The application of freeze-drying



Freeze-drying technology is gaining increasing popularity due to its unmatched advantages compared to other drying methods. It has found wide-ranging applications in various fields such as medicine, biological products, foodstuffs, and active substances. The scope of its applications continues to expand rapidly, and vacuum freeze drying is poised to become a crucial technology in the 21st century.

1. Application of freeze-drying technology in biological products:

a. Live bacterial vaccines: Examples include BCG, meningococcal vaccine, tuberculosis vaccine, oral live dysentery vaccine, Salmonella, Streptococcus, and more.

b. Viral vaccines: Such as measles vaccine, flu vaccine, rabies vaccine, chicken plague vaccine.

c. Other biological products and biochemical drugs: These encompass hepatitis B surface antigen diagnostic reagents, human leukocyte interferon, coenzyme A (CoA), adenosine triphosphate (ATP), urokinase, and others.

2. Application of freeze-drying technology in the production of Western medicine: Primarily utilized in the production of injectables, including antibiotics, cardiovascular drugs, central nervous system drugs, vitamins, and oncology drugs. Examples include ampicillin, erythromycin ethylsuccinate tablets, and more.

3. Application of freeze-drying technology in the production of traditional Chinese medicine: In recent years, there has been an increasing use of the freeze-drying method in processing proprietary Chinese medicines. This involves the steps of soaking, extraction, filtration, concentration, freeze-drying, and then transforming the resulting product into powder, tablets, or injections.

4. Medical applications: Freeze-drying technology is employed for the long-term preservation of various organs such as blood, arteries, bones, skin, cornea, and nerve tissue. When cells undergo lyophilization, they remain intact, allowing for revival upon rehydration. For instance, freeze-dried bones can be stored at room temperature or in a refrigerator for up to 2 years.

5. Freeze-drying in the food industry:

a. Cooking ingredients: Meat, eggs, fish, vegetables, and more.

b. Raw materials for the food industry: Milk powder, egg powder, vegetable protein powder, tea, dried fruit, meat meal, soybean meal, and similar products.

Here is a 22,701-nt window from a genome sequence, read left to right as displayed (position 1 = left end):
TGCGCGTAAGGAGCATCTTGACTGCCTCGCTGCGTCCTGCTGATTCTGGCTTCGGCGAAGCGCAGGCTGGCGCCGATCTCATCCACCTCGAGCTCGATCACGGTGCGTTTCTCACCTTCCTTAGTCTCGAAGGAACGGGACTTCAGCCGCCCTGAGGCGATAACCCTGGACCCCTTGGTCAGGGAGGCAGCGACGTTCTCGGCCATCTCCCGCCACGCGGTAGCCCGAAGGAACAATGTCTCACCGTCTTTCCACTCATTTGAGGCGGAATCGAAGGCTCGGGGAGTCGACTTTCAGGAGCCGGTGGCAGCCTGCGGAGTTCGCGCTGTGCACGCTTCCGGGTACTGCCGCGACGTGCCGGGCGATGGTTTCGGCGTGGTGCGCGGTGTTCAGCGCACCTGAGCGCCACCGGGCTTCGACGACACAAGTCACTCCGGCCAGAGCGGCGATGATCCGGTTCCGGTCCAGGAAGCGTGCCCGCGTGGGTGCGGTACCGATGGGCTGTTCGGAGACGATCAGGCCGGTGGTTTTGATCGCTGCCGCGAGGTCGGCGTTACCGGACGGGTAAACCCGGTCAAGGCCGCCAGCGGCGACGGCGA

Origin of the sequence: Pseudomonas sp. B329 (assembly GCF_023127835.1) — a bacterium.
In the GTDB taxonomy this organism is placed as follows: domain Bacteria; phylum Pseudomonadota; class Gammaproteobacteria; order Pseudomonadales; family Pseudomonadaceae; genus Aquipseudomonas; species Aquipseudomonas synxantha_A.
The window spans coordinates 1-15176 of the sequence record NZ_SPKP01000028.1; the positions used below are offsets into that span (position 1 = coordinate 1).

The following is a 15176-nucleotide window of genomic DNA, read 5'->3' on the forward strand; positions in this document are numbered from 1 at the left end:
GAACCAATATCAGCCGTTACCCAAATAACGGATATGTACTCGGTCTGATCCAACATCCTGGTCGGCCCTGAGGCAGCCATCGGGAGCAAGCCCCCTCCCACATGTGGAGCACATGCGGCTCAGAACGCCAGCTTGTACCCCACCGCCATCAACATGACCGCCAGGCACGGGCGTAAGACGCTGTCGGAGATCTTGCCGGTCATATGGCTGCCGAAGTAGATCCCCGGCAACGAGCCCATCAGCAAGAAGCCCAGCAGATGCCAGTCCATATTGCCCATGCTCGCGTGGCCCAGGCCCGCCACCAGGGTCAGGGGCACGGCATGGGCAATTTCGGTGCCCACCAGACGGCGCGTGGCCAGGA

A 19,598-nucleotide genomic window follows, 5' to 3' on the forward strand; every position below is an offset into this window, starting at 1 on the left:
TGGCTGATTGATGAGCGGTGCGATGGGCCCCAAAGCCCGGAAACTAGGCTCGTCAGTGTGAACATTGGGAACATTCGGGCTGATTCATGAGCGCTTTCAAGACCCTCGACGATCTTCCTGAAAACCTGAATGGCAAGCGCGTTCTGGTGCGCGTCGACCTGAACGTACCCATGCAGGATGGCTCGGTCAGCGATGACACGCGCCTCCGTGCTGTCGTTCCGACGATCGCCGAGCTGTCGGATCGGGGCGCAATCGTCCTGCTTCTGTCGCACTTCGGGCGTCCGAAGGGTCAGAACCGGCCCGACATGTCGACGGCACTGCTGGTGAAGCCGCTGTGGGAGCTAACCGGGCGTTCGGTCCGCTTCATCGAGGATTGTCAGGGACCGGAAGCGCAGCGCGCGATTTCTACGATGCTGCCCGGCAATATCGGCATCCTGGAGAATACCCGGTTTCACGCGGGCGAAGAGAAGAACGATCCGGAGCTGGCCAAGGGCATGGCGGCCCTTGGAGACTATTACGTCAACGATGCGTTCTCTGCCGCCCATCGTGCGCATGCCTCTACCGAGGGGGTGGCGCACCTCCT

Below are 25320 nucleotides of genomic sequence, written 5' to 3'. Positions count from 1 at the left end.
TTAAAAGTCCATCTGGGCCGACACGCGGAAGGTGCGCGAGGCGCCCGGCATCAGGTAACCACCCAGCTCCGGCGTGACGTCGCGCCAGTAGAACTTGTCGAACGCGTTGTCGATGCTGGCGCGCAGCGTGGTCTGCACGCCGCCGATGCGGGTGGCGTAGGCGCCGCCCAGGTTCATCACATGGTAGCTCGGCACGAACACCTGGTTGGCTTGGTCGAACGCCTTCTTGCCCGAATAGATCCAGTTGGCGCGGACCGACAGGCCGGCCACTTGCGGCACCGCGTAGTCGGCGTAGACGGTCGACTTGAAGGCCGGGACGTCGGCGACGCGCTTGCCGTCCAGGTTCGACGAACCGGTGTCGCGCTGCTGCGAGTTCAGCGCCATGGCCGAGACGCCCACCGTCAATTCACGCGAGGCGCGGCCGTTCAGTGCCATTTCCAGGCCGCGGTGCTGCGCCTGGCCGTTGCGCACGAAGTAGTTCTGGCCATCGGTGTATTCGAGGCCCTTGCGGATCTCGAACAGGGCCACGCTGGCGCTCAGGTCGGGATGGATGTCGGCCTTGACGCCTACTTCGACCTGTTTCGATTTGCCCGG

c. Beverages: Coffee, fruit drinks, and others.

d. Tonic categories: Pollen, honey powder, turtle powder, and similar items.

6.Other applications of freeze-drying technology:

a. Microbial and algae preservation: Long-term preservation of various bacteria, yeasts, enzymes, protozoa, microalgae, and more.

b. Biological specimens and tissue: Creation of diverse animal and plant specimens, dry preservation of skin, bones, aorta, heart valves, and other marginal tissues for animal xenotransplantation.

c. Preparation of small tissue sections for use in light microscopy, scanning electron microscopy, and transmission electron microscopy.

d. Food drying: Freeze-drying is utilized for coffee, tea, meat and fish products, seaweed, fruits, vegetables, spices, tofu, instant food, and similar items.

e. Advanced nutrition and Chinese herbal medicine: Examples include royal jelly, honey, pollen, and herbal preparations.

f. Ultrafine powder preparation: Freeze-drying is used for the production of ultrafine powders such as Al2O3, ZrO2, TiO2, Ba2Cu3O7~8, Ba2Ti9O20, and others.

g. Other applications include enhanced catalytic efficiency in the chemical industry through lyophilization of catalysts (increasing efficiency by 5 to 20 times), preservation of leaves and soil for studying the effects of soil, fertilizer, and climate on plant growth, and drying of damp wooden artifacts and submerged book articles using freeze-drying methods.